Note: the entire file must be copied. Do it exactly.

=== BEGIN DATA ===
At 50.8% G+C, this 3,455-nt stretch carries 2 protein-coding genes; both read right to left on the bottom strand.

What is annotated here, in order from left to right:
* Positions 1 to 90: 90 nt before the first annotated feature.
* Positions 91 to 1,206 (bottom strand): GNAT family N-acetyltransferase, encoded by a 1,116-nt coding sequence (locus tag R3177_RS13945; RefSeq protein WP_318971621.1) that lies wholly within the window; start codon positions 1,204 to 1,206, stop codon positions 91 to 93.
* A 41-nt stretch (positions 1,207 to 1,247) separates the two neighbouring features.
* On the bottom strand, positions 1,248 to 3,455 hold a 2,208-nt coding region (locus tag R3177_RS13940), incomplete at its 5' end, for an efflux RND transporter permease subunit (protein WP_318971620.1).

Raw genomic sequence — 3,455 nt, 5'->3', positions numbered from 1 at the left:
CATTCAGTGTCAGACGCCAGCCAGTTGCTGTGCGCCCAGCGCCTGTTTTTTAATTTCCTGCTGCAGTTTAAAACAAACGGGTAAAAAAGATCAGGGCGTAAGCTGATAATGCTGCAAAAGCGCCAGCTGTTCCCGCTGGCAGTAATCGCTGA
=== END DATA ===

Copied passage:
At 50.8% G+C, this 3,455-nt stretch carries 2 protein-coding genes; both read right to left on the bottom strand.

What is annotated here, in order from left to right:
* Positions 1 to 90: 90 nt before the first annotated feature.
* Positions 91 to 1,206 (bottom strand): GNAT family N-acetyltransferase, encoded by a 1,116-nt coding sequence (locus tag R3177_RS13945; RefSeq protein WP_318971621.1) that lies wholly within the window; start codon positions 1,204 to 1,206, stop codon positions 91 to 93.
* A 41-nt stretch (positions 1,207 to 1,247) separates the two neighbouring features.
* On the bottom strand, positions 1,248 to 3,455 hold a 2,208-nt coding region (locus tag R3177_RS13940), incomplete at its 5' end, for an efflux RND transporter permease subunit (protein WP_318971620.1).

Raw genomic sequence — 3,455 nt, 5'->3', positions numbered from 1 at the left:
CATTCAGTGTCAGACGCCAGCCAGTTGCTGTGCGCCCAGCGCCTGTTTTTTAATTTCCTGCTGCAGTTTAAAACAAACGGGTAAAAAAGATCAGGGCGTAAGCTGATAATGCTGCAAAAGCGCCAGCTGTTCCCGCTGGCAGTAATCGCTGA